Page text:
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New Airline Food Is Actually Edible. Or So They Say.


New airline food makes critics eat their words

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Jun 02, 2008

“The meals on this airline are terrible — and the portions are so small!” Airline food has been the province of stand-up comedians for years, but the new offerings for sky-high dining are no joke — at least not in first and business class, and especially not on leading international carriers that use food and drink to woo customers.

Money is behind the push to upgrade airline food. Premium passengers get most new fine-dining options because they can afford to pay for them, and profitable international airlines offer many of the most succulent items and individually customized service because they can afford to provide them.

Cash-strapped U.S. carriers actually cut their spending on food to $3.40 per passenger in 2006 from $5.92 in 1992, according to the Bureau of Transportation Statistics, and only one legacy carrier — Continental Airlines — still serves free full meals in domestic economy class. But U.S. airlines are nevertheless rolling out new menu items in first and business class and on long-haul international routes.

“Food and beverage service is a way for United to differentiate itself from our competitors,” said United spokesman Jeff Kovick. United works with chef Charlie Trotter and wine expert Doug Frost, who Kovick says is one of only three people in the world to be both a master sommelier and master of wine, to design meals that “are fresh and healthy and have an international flair.”

Champagnes and 10 wines

United upgraded its food and wine last year when it introduced business-class flat-beds on international routes. “People want to leave the plane feeling refreshed and energized, especially business travelers on their way to meetings,” Kovick said.

On a United flight from Beijing to San Francisco in December, United’s business-class menu featured pan-seared filet mignon with porcini cream sauce as one of three entrees and offered a William Fevre 2005 Chablis Champs Royaux along with nine other wines and champagnes.

Meals that sound great on paper can be bland in the air. Most airline meals are cooked on the ground and frozen, then re-heated in cramped aircraft galleys, and finally served in dry, air-conditioned cabins to travelers whose taste buds may be dulled at 35,000 feet.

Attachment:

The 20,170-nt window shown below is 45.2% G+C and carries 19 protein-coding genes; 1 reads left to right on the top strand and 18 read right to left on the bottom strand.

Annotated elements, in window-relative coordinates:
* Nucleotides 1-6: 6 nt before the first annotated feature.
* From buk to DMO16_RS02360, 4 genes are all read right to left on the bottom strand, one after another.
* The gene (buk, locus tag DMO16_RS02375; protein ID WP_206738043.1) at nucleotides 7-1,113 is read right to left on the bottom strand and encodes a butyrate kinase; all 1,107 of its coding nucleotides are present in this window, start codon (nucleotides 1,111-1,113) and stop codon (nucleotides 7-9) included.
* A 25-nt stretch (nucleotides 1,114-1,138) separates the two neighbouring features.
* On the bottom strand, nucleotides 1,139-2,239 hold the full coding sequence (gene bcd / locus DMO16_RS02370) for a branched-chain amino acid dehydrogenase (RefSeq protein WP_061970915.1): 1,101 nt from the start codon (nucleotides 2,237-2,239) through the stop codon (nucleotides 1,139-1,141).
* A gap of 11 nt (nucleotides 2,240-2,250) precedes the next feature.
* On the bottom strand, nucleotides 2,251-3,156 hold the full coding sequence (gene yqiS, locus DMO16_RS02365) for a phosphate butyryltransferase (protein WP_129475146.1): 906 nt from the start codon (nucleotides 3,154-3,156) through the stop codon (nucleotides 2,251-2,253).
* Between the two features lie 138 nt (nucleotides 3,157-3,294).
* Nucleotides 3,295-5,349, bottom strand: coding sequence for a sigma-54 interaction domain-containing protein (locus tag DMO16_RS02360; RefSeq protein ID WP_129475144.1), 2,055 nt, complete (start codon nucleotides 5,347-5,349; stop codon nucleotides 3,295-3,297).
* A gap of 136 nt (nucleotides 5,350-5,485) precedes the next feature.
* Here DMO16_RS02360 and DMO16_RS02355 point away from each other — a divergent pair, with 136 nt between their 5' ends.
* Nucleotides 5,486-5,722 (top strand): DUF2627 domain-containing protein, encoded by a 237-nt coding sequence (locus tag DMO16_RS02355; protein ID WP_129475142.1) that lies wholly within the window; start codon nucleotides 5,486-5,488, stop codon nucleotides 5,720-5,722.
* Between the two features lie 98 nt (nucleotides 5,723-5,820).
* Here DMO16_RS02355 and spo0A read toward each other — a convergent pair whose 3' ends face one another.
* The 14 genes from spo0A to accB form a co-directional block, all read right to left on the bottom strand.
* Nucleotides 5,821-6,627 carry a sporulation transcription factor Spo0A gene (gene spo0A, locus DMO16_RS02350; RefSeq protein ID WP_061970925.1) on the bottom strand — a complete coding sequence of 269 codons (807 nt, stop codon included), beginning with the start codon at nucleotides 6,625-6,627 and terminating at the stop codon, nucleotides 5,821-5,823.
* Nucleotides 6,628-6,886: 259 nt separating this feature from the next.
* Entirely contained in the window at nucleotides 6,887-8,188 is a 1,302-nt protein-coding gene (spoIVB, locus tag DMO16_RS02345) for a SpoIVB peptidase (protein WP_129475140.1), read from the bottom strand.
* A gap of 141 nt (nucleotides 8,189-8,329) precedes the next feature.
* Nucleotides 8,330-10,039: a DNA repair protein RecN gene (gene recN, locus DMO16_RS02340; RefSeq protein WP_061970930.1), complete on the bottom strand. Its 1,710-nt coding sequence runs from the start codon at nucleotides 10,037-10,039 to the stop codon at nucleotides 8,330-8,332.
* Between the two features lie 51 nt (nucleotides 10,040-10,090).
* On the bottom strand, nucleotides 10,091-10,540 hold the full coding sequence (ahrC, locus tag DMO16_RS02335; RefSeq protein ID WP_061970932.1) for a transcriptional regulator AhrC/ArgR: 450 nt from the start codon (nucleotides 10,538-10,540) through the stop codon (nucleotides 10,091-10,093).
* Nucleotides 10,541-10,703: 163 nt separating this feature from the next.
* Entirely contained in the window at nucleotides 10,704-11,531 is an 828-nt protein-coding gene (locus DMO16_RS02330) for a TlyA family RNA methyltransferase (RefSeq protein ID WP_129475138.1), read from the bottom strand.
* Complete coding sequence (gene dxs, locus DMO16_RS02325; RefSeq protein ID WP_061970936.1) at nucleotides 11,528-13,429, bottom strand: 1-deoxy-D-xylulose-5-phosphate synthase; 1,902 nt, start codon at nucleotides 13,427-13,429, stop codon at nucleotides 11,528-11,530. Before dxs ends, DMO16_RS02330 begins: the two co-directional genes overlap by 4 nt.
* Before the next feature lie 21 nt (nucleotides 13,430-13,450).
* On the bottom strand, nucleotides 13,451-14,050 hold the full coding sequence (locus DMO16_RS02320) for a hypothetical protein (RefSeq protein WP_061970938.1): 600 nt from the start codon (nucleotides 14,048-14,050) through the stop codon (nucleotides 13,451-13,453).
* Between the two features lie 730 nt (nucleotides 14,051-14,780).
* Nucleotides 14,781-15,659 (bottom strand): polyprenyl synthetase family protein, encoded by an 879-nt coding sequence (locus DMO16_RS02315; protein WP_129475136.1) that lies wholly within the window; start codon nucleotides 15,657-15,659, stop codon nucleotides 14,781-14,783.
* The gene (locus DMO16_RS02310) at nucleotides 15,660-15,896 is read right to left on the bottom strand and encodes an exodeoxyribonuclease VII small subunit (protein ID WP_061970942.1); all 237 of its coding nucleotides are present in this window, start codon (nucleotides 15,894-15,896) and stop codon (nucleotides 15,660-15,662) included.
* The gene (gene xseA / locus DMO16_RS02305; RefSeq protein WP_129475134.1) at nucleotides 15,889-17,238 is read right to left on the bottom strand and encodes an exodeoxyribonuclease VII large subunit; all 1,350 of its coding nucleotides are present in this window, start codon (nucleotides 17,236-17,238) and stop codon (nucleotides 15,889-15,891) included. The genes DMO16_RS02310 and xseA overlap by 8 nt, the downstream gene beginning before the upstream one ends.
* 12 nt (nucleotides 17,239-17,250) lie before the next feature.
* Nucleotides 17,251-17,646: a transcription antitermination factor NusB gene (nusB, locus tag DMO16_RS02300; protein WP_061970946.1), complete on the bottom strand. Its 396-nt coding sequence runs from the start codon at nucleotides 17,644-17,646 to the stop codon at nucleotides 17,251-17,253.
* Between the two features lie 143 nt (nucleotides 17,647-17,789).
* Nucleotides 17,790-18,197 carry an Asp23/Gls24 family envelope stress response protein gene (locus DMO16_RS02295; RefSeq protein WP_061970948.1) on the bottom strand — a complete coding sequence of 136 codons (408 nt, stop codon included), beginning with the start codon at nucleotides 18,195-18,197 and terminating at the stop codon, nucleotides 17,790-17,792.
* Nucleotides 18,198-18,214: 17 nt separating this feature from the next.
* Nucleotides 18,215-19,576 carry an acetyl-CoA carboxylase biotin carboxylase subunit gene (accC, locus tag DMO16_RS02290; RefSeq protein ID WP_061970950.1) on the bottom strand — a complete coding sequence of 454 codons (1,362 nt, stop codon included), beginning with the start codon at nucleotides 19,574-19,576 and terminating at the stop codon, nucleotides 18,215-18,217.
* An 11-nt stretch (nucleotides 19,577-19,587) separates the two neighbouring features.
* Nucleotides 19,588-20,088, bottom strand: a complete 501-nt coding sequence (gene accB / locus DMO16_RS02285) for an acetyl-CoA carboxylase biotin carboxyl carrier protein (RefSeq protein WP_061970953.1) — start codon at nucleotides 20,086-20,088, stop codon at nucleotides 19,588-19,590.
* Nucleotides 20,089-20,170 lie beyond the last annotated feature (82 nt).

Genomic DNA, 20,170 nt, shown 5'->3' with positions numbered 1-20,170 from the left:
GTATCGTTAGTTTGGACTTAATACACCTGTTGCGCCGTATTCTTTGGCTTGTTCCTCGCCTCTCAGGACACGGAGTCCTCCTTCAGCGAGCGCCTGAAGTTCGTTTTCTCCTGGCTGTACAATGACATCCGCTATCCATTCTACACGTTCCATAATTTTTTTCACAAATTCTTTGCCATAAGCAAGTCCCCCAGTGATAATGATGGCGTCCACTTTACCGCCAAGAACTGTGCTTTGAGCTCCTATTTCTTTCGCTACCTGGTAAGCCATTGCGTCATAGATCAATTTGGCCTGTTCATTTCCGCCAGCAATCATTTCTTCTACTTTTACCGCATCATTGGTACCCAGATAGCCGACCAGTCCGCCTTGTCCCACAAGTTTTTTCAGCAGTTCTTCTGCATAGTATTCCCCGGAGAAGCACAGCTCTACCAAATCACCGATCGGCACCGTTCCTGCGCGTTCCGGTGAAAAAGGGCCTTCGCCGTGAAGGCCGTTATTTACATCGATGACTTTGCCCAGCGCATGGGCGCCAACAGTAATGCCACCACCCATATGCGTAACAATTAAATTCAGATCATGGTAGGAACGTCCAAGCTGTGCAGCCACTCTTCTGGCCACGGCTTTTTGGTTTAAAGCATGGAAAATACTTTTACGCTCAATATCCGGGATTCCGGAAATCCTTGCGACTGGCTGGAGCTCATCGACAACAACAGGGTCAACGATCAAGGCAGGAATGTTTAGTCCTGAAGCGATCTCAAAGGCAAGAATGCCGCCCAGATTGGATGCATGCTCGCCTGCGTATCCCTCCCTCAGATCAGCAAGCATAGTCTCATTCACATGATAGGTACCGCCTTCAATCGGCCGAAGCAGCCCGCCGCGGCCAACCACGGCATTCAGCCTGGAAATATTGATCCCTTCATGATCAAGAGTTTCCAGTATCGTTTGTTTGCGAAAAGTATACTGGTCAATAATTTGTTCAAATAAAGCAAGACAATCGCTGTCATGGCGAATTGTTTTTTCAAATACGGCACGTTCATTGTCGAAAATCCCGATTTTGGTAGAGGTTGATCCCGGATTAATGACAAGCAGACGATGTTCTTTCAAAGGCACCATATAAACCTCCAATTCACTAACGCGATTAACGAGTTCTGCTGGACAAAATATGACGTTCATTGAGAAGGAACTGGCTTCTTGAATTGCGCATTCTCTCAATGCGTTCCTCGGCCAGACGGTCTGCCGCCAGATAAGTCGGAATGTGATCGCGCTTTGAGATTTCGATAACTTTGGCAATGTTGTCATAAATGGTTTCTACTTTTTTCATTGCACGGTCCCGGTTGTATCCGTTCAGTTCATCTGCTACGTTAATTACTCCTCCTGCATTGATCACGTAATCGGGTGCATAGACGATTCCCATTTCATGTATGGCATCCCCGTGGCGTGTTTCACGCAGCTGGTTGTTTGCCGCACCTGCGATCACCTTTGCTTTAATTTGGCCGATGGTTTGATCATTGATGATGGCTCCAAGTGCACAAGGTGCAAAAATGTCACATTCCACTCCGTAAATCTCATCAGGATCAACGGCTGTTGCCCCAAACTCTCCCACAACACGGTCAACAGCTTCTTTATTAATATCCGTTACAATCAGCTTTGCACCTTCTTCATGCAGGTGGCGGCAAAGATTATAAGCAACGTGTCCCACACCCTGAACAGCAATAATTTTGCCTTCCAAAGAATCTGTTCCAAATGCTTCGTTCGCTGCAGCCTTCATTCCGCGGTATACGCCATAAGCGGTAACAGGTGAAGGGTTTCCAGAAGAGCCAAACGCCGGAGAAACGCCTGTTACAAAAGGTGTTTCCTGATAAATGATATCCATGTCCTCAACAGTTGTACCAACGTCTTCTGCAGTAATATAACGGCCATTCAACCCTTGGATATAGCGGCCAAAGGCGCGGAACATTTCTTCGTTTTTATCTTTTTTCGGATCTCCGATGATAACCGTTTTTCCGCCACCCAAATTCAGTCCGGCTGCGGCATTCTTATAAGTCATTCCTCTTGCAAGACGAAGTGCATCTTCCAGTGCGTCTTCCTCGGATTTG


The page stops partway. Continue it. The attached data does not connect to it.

But airline culinary experts say they are learning more about what works in the sky. Some chefs taste-test dishes while aloft. In first class on Cathay Pacific Airways, one of Asia’s Tiffany carriers, flight attendants prepare fresh rice in a rice-cooker on board the aircraft.

Lobster thermidor in the sky

Some foreign carriers never downgraded their cuisine in the industry-wide downturn that followed the Sept. 11, 2001, terrorist attacks in the United States, and — so far, at least — many are maintaining their standards in these days of record-high fuel prices.

Singapore Airlines offers first-class passengers a choice of Dom Perignon or Krug Champagne and serves traditional and Asian dishes along with Western favorites, such as lobster thermidor, which spokesman James Boyd described as “the perennial passenger favorite." Singapore is also “one of the only airlines that still serves caviar," said Boyd, stressing that the caviar comes from non-endangered sources.

“We have passengers in the air for up to 19 1/2 hours, and they are entirely, 100-percent dependent on us for food,” Boyd said. However, meals on board are “never just about the food. Meal service is about more than satisfying your appetite. It can help occupy your time. It can entertain you. It can provide interaction between you and the cabin crew.”

Meals with cultural identity

Foreign carriers also try to distinguish their food by offering items that reflect their cultural identity. Etihad Airways, a fast-expanding Abu Dhabi carrier, customizes its desserts by serving tiramisu laced with Arabic coffee and offers a main course of Nawabi mutton rice biryani with dry fruits, coriander and dal.

Scandinavian Airlines features open-faced Danish sandwiches, which SAS spokesman Anders Lindstrom said were largely unknown outside Scandinavia until SAS introduced them in economy class on flights to the U.S. in 1954. SAS also has a make-it-yourself espresso machine in its revamped business class.

Japan Airlines goes further than many, showcasing an airborne version of Kyoto’s traditional “mebaekai" cuisine, which emphasizes traditional Japanese ingredients and cooking methods. JAL makes soba noodles made on the aircraft in first class between New York and Tokyo, and serves relative rarities such as wasabi — the root vegetable, grated by the passenger, not the hot, horseradish-based green paste that most Americans know as wasabi.

Still other airlines try to make dining flexible and fun. British carrier Virgin Atlantic Airways encourages its “Upper Class" customers to order meals and snacks at any point during trans-Atlantic flights, and includes a lively, airborne bar for sipping and socializing in the sky.

Few low-cost carriers are known for their food and drink service, but San Francisco start-up Virgin America finished first among U.S. airlines in a Zagat survey last year for food in first class and second in economy. Moreover, said spokeswoman Abby Lunardini, “We’re the only U.S. airline with a touch-screen seatback ordering system, so guests can order whatever they want, whenever they want it.”

Lunardini noted that a Virgin America passenger used the seatback “e-suggestion box” to ask that the airline serve pre-mixed gin and tonics. “Needless to say, we now have that menu item,” she said.

New airline food makes critics eat their words
airlinemeals.net



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